The Simple Delights

Much beautiful poetry has been written about the seemingly little things in life. Here is a small collection about small things.

Ode on the Death of a favourite Cat, Drowned in a Tub of Gold Fishes

'twas on a lofty vase's side,
Where China's gayest art had dy'd
The azure flowers, that blow;
Demurest of the tabby kind,
meow! The pensive Selima reclin'd
Gazed on the lake below.

Her concious tail her joy declar'd;
The velvet of her paws,
Her coat, that with the tortoise vies,
Her ears of jet, and emerald eyes,
She saw; and purr'd applause.

Still had she gaz'd; but 'midst the tide
Two angel forms were seen to glide,
The Genii of the stream:
Their scaly armour's Tyrian hue
Thro' richest purple to the view
Betray'd a golden gleam.

The hapless Nymph with wonder saw:
A whisker first and then a claw,
With many an ardent wish,
She stretch'd in vain to reach the prize.
What female heart can gold despise?
What Cat's averse to fish?


Presumptious Maid! with looks intent
Again she stretch'd, again she bent,
hiss! Nor knew the gulf between.
(Malignant Fate sat by, and smil'd)
The slipp'ry verge her feet beguil'd,
She tumbled headlong in.

Eight times emerging from the flood
She mew'd to ev'ry watry God,
Some speedy aid to send.
No dolphin came, no Nereid stirr'd:
Nor cruel Tom, nor Susan heard.
A Fav'rite has no friend!

From hence, ye beauties, undeciev'd,
Know, one false step is ne'er retriev'd,
And be with caution bold.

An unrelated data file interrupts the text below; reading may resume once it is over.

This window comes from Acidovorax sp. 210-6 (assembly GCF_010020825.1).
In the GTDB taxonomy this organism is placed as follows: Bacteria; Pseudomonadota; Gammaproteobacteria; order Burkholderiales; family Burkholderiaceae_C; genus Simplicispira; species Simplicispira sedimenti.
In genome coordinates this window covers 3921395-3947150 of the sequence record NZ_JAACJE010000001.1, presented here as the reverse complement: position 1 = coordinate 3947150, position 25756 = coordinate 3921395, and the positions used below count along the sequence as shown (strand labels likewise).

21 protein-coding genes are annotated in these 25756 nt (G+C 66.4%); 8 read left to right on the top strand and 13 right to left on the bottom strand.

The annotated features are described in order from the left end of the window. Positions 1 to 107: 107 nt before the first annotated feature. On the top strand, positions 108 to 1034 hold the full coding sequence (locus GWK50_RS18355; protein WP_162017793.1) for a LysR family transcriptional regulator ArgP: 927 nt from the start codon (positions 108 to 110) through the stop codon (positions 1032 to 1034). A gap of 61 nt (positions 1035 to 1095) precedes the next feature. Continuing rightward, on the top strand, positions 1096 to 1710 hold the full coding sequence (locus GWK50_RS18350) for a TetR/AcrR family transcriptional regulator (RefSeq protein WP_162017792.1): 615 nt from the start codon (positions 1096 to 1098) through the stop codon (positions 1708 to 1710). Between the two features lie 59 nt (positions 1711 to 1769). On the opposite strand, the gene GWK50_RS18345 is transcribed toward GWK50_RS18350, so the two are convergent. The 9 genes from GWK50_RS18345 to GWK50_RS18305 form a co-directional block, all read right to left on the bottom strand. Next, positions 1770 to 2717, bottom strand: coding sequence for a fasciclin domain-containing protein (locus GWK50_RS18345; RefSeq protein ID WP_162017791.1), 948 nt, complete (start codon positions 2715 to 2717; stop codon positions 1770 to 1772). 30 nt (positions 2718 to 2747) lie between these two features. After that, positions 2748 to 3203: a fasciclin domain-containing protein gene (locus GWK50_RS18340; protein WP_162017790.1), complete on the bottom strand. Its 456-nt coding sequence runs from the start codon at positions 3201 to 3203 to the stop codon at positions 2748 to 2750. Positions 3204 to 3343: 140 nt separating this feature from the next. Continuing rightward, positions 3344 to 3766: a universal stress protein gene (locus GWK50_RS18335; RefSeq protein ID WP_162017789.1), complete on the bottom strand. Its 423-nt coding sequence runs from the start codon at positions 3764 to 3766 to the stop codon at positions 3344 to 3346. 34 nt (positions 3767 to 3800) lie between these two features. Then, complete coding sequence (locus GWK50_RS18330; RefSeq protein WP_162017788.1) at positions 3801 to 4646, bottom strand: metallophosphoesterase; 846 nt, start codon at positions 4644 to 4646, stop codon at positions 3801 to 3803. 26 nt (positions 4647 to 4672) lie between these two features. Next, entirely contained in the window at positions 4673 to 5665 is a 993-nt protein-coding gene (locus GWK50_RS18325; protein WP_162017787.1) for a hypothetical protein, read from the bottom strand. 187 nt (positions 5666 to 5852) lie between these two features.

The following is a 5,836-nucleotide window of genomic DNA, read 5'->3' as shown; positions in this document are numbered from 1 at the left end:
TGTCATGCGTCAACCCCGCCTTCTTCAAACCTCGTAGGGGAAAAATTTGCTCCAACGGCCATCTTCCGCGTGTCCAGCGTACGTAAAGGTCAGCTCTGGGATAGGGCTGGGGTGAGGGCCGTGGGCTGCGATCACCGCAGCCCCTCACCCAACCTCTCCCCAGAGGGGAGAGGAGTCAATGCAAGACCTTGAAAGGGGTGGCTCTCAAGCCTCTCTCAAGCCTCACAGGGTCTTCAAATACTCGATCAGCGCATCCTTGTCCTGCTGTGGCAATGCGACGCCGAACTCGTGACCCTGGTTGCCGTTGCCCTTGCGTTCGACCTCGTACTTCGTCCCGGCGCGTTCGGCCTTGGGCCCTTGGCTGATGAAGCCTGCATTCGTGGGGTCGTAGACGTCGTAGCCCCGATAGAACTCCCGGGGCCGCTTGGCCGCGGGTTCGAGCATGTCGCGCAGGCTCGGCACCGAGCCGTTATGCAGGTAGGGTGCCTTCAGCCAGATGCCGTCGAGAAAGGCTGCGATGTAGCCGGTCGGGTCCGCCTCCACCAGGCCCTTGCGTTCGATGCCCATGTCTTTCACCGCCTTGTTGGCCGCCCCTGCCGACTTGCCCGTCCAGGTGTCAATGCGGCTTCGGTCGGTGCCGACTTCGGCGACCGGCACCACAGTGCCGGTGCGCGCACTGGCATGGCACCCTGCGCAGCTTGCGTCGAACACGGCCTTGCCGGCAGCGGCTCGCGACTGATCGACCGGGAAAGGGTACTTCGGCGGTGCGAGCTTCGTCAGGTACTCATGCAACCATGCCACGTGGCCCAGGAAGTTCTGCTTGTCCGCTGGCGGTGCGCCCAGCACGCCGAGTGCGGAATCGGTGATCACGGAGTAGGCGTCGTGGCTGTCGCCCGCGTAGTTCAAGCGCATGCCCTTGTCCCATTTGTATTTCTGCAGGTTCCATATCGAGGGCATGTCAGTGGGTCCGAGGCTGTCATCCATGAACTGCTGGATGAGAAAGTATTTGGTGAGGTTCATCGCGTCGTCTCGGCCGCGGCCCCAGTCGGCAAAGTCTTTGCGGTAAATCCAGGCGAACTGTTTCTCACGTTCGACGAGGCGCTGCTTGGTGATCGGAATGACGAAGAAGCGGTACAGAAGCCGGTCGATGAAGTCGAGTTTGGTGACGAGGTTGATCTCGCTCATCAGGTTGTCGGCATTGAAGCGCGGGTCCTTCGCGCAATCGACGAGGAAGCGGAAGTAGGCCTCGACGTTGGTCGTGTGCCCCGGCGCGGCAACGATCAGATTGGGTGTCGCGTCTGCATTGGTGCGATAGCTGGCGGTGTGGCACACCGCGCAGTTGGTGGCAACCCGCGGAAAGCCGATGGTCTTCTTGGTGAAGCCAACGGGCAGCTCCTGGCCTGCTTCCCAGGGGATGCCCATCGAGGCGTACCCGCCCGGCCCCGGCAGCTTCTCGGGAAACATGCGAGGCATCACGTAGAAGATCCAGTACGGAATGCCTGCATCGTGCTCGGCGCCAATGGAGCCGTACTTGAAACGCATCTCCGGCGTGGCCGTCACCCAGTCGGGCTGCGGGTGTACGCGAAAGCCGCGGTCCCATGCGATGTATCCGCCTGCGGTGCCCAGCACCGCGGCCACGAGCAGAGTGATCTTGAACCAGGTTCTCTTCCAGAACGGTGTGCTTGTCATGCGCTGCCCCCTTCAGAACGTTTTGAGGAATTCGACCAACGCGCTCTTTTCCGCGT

Not all that tempts your wand'ring eyes
And heedless hearts, is lawful prize;
Nor all, that glisters, gold.

By Thomas Gray (1716 - 1771)

Upon Julias Clothes

When as in silks my Julia goes,
Then, then (me thinks) how sweetly flowes
That liquefaction of her clothes.

Next, when I cast mine eyes and see
That brave Vibration each way free;
O how that glittering taketh me!

By Robert Herrick (1591 - 1674)

Upon a Spider Catching a Fly

Thou sorrow, venom Elfe:
Is this thy play,
To spin a web out of thyself and catch a fly?
For why?

I saw a pettish wasp
Fall foule therein:
Whom yet thy whorle pins did not hasp
Lest he should fling
His sting.

But as afraid, remote
Didst stand hereat,
And with thy little fingers stroke
And gently tap
His back

Thus gently him didst treate
Lest he should pet,
And in a froppish, apish heate
Should gently fret
Thy net.

Whereas the silly Fly,
Caught by its leg,
Thou by the throat took'st hastily,
And 'hinde the head
Bite dead.

This goes to pot, that not
Nature doth call.
Strive not above what strength hath got,
Lest in the brawle
Thou fall.

This Frey seems thus to us:
Hells Spider gets
His intrails spun to whip Cords thus,
And wove to nets,
And sets.

To tangle Adams race
In's stratagems
To their Destructions, Spoil'd made base
By venom things,
Damn'd Sins.

But mighty, Gracious Lord,
Thy Grace to breake the cord; afford
Us Glorys Gate
And State.

We'l Nightingale sing like,
When pearcht on high
In Glories Cage, thy glory, bright:
Yea thankfully,
For joy.

By Edward Taylor (1644 - 1729)

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